Further surveys will be carried out as works require and all mariners will be advised of any changes to clearance depths via Cowes Harbour Local Notice to Mariners.

    All mariners are advised that Cowes Harbour LNTM 15 of 2016 remains in force and all vessels should navigate with particular caution when approaching the Chain Ferry, especially with a following tide. 

    High Water
    HW West
    Mid-Tide East

    This image shows the ‘worst case’ scenario with the vessel on the West bank and is being set to the North by the spring ebb tide.

    Mid-tide West
    Low Water
    Low Water

    Please see the full survey diagrams:

  • 18 Aug 2017 11:29 | Anonymous member (Administrator)

    Aircraft Carrier Alliance – link to home page

    HMS Queen Elizabeth Enters Portsmouth


    Britain's future flagship HMS Queen Elizabeth sailed into her home port of Portsmouth for the first time today.

    Greeted by thousands of people lining the Portsmouth seafront, the 65,000-tonne carrier was met with the warmest of welcomes as she arrived in her home port just after 7am.

    Royal Navy sailors lined up in ceremonial procedure on the flight deck of the mammoth ship, standing alongside civilian colleagues from the Aircraft Carrier Alliance, as she passed the Round Tower.

    HMS Queen Elizabeth was also greeted with a flypast of helicopters from the Fleet Air Arm, including Wildcat and Merlin helicopters and Hawk jets. 

    Captain Jerry Kyd, the Commanding Officer of HMS Queen Elizabeth, said: "HMS Queen Elizabeth's first entry into her home port of Portsmouth is an historic, proud and exciting occasion, not only for those of us serving in her, but also for the wider Royal Navy, the city of Portsmouth and the entire nation."

    "The UK's future flagship, as well her sister ship HMS Prince of Wales, will be powerful symbols of Britain's outward facing global character and ambition. The Royal Navy has a very special relationship with Portsmouth dating back half a millennium and both carriers will ensure the Navy's city remains the focal point of our great nation's maritime power for generations to come."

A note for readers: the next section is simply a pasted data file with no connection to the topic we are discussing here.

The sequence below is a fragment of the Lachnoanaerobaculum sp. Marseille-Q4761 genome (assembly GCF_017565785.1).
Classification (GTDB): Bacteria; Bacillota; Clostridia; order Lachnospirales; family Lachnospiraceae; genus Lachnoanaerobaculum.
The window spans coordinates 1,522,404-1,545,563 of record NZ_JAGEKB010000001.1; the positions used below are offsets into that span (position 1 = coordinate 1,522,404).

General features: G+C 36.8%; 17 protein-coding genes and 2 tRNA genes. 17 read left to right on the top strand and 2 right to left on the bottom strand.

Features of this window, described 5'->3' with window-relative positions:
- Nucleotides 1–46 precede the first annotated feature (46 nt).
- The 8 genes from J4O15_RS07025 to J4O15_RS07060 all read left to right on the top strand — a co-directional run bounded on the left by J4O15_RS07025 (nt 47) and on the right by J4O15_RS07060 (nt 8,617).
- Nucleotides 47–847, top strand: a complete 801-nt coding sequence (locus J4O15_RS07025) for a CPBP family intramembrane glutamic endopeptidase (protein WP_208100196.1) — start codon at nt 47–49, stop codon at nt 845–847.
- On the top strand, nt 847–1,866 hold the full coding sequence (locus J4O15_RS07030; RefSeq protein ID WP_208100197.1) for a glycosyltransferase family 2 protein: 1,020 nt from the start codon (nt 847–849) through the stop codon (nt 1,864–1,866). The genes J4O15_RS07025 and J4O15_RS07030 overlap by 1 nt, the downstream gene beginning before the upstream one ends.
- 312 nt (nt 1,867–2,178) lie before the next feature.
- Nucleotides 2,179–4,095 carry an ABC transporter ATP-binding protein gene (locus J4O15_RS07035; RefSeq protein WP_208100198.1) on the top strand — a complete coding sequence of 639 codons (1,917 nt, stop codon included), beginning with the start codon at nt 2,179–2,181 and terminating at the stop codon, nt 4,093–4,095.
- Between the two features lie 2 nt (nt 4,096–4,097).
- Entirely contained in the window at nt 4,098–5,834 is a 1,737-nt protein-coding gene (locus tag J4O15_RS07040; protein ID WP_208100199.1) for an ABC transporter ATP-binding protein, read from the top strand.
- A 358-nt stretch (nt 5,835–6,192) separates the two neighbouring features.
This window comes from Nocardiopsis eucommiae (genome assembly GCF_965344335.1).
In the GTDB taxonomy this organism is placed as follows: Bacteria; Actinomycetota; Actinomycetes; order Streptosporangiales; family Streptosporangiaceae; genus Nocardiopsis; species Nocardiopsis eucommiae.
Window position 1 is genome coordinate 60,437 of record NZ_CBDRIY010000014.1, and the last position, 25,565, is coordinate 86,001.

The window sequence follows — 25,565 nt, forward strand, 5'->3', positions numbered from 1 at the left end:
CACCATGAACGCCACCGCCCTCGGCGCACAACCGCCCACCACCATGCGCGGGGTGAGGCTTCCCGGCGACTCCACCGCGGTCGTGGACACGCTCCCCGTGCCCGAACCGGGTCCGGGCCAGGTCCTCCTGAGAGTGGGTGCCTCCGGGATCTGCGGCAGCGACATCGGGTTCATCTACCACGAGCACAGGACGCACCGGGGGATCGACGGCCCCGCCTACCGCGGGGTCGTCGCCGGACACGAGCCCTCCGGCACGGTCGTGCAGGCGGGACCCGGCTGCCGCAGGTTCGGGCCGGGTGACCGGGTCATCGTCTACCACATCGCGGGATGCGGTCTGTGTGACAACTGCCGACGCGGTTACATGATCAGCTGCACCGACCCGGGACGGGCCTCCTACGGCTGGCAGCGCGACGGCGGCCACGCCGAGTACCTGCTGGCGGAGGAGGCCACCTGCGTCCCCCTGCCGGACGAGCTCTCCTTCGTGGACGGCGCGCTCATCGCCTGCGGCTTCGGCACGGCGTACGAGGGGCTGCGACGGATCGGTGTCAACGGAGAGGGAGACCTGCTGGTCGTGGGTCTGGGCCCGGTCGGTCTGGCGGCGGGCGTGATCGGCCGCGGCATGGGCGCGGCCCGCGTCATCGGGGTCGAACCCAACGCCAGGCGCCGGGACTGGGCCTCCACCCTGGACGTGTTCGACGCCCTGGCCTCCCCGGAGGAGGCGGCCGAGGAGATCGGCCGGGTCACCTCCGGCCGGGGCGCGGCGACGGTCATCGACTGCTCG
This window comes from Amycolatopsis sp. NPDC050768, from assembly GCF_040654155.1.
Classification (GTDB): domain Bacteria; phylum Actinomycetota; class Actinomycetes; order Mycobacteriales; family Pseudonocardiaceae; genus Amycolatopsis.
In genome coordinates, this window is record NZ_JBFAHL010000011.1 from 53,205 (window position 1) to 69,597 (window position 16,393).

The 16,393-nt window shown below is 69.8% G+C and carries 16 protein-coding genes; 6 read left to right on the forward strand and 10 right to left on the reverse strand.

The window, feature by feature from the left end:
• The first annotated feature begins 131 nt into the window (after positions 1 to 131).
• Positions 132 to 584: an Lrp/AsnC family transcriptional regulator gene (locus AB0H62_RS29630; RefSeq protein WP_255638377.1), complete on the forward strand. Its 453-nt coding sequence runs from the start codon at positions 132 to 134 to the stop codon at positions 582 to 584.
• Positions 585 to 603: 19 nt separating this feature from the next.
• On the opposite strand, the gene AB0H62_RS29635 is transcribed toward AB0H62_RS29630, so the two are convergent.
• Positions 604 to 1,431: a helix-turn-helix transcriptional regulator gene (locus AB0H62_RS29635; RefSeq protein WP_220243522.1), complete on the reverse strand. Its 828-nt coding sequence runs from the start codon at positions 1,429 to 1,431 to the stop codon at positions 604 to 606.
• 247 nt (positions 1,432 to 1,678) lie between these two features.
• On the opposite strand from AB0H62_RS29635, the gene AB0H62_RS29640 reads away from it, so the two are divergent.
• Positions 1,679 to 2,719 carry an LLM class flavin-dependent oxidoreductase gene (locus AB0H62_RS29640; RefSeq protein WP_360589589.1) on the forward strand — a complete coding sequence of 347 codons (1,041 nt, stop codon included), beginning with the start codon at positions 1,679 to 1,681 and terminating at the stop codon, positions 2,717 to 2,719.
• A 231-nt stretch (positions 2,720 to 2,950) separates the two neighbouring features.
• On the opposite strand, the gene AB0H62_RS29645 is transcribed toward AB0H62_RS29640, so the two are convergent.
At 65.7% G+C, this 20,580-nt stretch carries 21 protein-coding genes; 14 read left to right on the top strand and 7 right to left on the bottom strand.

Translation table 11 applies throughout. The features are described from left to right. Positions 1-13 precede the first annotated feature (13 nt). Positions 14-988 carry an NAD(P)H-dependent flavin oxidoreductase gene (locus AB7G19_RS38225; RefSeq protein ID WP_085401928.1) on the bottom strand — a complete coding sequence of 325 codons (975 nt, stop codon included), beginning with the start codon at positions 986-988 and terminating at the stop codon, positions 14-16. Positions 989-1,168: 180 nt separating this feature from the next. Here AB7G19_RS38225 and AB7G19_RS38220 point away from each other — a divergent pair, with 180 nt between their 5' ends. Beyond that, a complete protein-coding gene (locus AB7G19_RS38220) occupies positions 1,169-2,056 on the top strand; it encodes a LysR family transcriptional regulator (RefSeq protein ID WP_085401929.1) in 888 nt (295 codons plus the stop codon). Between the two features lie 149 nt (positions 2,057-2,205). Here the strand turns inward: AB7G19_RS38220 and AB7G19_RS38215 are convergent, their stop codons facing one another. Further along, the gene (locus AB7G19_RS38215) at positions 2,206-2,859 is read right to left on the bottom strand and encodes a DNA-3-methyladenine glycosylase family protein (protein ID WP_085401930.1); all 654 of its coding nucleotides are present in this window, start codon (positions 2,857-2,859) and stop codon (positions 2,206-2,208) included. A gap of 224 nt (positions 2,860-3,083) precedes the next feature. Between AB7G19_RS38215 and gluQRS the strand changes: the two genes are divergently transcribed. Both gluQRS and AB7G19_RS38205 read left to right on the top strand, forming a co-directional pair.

The ship will berth at the newly-opened Princess Royal Jetty at Her Majesty's Naval Base Portsmouth, which will be home to both of the Royal Navy's new aircraft carriers. The second, HMS Prince of Wales, will be officially named in a ceremony at Rosyth next month. 

    The berth has been upgraded and strengthened to support the carriers as part of a raft of infrastructure upgrades which took place ahead of the arrival of the ship.

    The approach channel to Portsmouth has also been made deeper and wider, from its original 210 metres to 450 metres, and the channel has been straightened as much as possible to avoid large course alterations.

    Bespoke navigational lights, a high-voltage electrical supply and specialist carrier-specific gangways, known as 'brows', have also been provided as part of a £100m programme of works to prepare Portsmouth for the arrival of the carrier.

    Sir Peter Gershon, Chairman of the Aircraft Carrier Alliance, said: "I am incredibly proud to witness HMS Queen Elizabeth arrive at her home port of Portsmouth Naval Base having successfully completed the first phase of her sea trials programme. 

    "Over 10,000 people have come together to bring HMS Queen Elizabeth and HMS Prince of Wales to life, from early design to the magnificent ships they are today. It is thanks to their industrious endeavours and pride that we have achieved this historic moment in the programme to bring HMS Queen Elizabeth into service. 

    "We're excited to complete the remainder of her test and commissioning programme before delivering her to the Royal Navy by the end of the year."

    With only three other countries in the world building aircraft carriers, HMS Queen Elizabeth will give Britain the capability to lead the way in tackling global issues in an increasingly uncertain world, from providing humanitarian relief to high-end war fighting.

    And with the state-of-the-art F-35B Lightning fighter jets on track to make their first trial flights from the carrier's deck next year, the UK is now building towards delivering carrier strike capability. Both aircraft carriers are being delivered by the Aircraft Carrier Alliance.

    Leading Airman Liam Forgeron, 28, from Portchester, is an aircraft handler on board HMS Queen Elizabeth. He said: "Being a local lad, I am extremely proud that Portsmouth will now be the base port for the nation's future flagship.

    "The historic port has a long and proud association with the Royal Navy and the arrival of HMS Queen Elizabeth will cement this relationship for a further 50 years. As a Royal Navy aircraft handler, serving on board this mighty vessel is a real honour, as I too get to make history in my home town."

    HMS Queen Elizabeth Enters Portsmouth

    HMS Queen Elizabeth Enters Portsmouth

    HMS Queen Elizabeth Enters Portsmouth

  • 17 Apr 2017 18:26 | Anonymous member (Administrator)